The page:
Controversial new powers for CHO introduced to Parliament

by | Mar 23, 2022 | COVID-19, News | 0 comments

The Gunner Government will continue the unelected chief health officer’s extraordinary powers for the next two years without having to prove there is a public health emergency, under new legislation introduced in Parliament on Wednesday.

Health Minister Natasha Fyles introduced the bill which will see the CHO retain powers to force vaccinations, mandate mask-wearing, to forcibly remove citizens from homes and other areas, to restrict movements of citizens, to search homes and seize items and to use “technology to assist with contact tracing”, even as the public health emergency ends.

The police will also continue to be given power to use force to carry out the CHO’s orders, Ms Fyles told Parliament, and the courts would be responsible for imposing punishments on people who resist.

The government had announced it would be extending the public health emergency for another 90 days last week, but the extent of the new CHO measures which will be in place for the next two years was unknown until today.

The changes to the Public and Environmental Health Act will also mean the CHO will not be required to provide a full report on how decisions have been made since the pandemic began and would instead inform a minister about individual actions in a “summary” within 90 days, that the government said would not have to be tabled in Parliament for another 60 days “for transparency” purposes.

Opposition CLP health spokesman Bill Yan said the new powers were unheard of for an unelected official and would now be carried out with less accountability.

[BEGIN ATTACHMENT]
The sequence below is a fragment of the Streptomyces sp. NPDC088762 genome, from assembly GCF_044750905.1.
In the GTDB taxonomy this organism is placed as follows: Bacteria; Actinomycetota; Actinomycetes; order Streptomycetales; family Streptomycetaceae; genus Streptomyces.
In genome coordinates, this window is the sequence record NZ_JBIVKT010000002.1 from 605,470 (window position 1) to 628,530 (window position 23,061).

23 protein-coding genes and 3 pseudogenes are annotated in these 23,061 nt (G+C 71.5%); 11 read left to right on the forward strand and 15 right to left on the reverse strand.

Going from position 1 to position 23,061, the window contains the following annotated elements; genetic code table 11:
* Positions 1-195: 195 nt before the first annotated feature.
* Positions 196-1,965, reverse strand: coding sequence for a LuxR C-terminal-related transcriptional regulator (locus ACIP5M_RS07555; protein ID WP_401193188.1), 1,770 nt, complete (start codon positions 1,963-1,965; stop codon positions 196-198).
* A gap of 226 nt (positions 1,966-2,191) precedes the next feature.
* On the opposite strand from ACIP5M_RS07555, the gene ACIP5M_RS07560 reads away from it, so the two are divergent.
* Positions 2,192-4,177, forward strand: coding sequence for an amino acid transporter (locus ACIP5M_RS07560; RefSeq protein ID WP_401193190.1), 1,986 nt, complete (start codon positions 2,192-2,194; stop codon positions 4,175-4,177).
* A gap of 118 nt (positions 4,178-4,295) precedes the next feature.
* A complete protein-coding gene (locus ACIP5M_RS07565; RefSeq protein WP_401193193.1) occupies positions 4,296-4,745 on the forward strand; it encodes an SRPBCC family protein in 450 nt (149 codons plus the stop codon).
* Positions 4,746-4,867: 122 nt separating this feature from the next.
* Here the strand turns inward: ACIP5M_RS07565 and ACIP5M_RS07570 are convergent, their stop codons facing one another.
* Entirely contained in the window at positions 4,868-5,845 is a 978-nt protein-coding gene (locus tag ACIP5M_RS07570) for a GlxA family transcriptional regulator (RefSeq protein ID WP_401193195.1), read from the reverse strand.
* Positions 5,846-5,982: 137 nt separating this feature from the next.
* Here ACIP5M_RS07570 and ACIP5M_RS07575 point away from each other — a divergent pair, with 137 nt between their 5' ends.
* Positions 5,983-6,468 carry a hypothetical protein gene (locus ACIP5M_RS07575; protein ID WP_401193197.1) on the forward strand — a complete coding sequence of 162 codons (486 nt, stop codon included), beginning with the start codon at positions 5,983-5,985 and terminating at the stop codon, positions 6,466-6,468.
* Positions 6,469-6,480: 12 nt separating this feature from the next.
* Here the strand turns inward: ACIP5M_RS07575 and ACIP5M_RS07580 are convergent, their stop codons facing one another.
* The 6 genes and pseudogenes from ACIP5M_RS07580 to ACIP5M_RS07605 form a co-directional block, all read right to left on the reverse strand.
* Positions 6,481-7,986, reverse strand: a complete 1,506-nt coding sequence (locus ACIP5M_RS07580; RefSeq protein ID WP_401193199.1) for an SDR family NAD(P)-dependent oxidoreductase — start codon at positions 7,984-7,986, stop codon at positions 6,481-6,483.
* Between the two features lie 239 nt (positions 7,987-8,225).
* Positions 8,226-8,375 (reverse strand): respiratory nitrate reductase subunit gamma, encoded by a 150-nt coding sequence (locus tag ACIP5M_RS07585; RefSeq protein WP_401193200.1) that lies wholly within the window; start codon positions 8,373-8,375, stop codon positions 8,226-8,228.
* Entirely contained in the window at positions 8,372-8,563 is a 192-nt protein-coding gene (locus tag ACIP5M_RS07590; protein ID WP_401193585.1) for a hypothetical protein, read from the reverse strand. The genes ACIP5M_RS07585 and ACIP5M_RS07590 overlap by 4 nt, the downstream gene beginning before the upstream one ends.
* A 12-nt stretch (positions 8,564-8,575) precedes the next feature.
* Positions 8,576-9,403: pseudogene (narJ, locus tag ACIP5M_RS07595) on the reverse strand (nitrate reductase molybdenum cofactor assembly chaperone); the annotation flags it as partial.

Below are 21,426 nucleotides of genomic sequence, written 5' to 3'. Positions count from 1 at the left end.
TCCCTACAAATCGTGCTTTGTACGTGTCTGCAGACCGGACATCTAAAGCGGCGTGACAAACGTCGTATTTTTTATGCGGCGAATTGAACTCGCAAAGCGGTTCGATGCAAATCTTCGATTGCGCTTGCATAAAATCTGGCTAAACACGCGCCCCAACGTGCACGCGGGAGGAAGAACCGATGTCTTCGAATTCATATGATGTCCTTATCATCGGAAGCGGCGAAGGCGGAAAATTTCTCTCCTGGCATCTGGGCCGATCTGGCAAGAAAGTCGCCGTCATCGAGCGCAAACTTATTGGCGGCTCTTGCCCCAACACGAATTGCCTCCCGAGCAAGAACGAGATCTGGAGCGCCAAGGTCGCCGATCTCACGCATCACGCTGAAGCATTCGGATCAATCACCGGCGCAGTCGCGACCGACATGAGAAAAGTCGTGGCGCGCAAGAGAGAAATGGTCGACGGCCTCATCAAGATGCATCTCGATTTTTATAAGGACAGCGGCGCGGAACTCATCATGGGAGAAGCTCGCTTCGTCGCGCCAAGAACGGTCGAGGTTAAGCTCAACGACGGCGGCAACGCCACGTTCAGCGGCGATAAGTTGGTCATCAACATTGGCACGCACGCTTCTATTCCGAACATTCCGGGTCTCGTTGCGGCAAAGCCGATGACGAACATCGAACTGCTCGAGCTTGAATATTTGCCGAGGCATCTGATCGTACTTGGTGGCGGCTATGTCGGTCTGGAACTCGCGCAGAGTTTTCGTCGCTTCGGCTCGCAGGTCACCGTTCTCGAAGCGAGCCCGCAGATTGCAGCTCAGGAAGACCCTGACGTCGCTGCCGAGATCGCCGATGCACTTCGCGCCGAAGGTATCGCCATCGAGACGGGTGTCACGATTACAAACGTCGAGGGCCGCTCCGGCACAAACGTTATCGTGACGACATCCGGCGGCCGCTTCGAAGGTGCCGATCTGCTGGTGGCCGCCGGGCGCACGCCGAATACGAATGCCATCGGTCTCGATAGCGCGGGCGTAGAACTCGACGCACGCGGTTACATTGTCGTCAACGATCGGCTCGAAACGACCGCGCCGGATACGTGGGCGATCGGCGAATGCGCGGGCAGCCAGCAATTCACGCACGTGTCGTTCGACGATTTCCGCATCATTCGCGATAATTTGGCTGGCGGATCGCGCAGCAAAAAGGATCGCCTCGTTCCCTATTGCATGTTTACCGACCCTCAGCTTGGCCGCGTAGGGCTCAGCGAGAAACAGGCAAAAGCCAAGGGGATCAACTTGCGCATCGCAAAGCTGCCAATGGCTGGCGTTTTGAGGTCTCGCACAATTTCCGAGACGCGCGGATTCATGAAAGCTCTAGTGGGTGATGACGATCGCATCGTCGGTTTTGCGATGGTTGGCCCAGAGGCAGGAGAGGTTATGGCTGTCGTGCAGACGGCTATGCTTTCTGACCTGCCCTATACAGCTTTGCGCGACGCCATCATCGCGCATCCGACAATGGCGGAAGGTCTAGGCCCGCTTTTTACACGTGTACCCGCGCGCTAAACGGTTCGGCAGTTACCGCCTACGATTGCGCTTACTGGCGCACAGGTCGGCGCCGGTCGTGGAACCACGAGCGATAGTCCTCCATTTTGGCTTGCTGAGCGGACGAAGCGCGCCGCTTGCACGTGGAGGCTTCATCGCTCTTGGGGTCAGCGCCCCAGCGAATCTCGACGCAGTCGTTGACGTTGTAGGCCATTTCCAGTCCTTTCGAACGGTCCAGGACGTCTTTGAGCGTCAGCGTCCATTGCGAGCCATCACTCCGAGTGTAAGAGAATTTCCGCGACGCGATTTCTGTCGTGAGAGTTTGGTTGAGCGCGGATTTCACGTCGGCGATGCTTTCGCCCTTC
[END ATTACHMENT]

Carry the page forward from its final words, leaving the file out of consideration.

“It’s like the government is actually trying to hide the decisions they’ve made for Territorians … by changing the reporting requirements,” Mr Yan said.

“It’s been two years of a public health emergency … and we have yet to see a report by the Chief Health Officer.

“What’s also evident is that there’s been extraordinary power provided to the CHO in relation to actions that he may take.

“So, the entire emergency management of COVID by this government since 2020 has been managed by Parliament and the ministers. We are now going to give the exact same powers that were normally reserved for ministers to the CHO for two years with effectively no reporting requirements.”

The government had argued that formal written reports weren’t necessary because the CHO and other health officials “have responded to media questions and attend(ed) press conferences often on a daily basis”, Ms Fyles said.

However, the departments do not respond to the NT Independent’s questions and have banned this publication from attending press conferences and asking questions.

Ms Fyles said she expected the public health emergency declaration would end on May 17, but that health measures would need to stay in place. Currently, the emergency declaration needs to be renewed every 90 days, if a state of emergency remains.

“It is important for the Northern Territory as we enter the next phase that we continue to live with the virus … that we do need to have [powers] to allow us to stay on top of COVID-19 and to allow certain public health measures to remain in place,” Ms Fyles said.

“We can cease that public health emergency and by doing so would renege all CHO directions, so we required this transitional period that our current legislation does not allow for.

“Territorians need to understand that the emergency aspect is ending but COVID is still within our community.”

Retired NT lawyer Geoff James, who has studied the delegation of powers under the Act in detail, told the NT Independent last week that the proposed bill is “extraordinary, and unnecessary, overreach”.

“To speak of two years of transitional powers to manage society being handed over to a public servant is an anathema to the traditions of the English-speaking world,” he said.

“The very words are code for dictatorship.”

The CLP also introduced its bill that would require the CHO to report to Parliament every three months about his actions and how his decisions were made. It is not expected to pass Parliament.

 

(Visited 3,111 times, 1 visits today)

Ads by Google

Ads by Google

Adsense

Adsense

Adsense

Adsense

Adsense

Adsense

Adsense

Adsense

Adsense

Adsense

Adsense

Adsense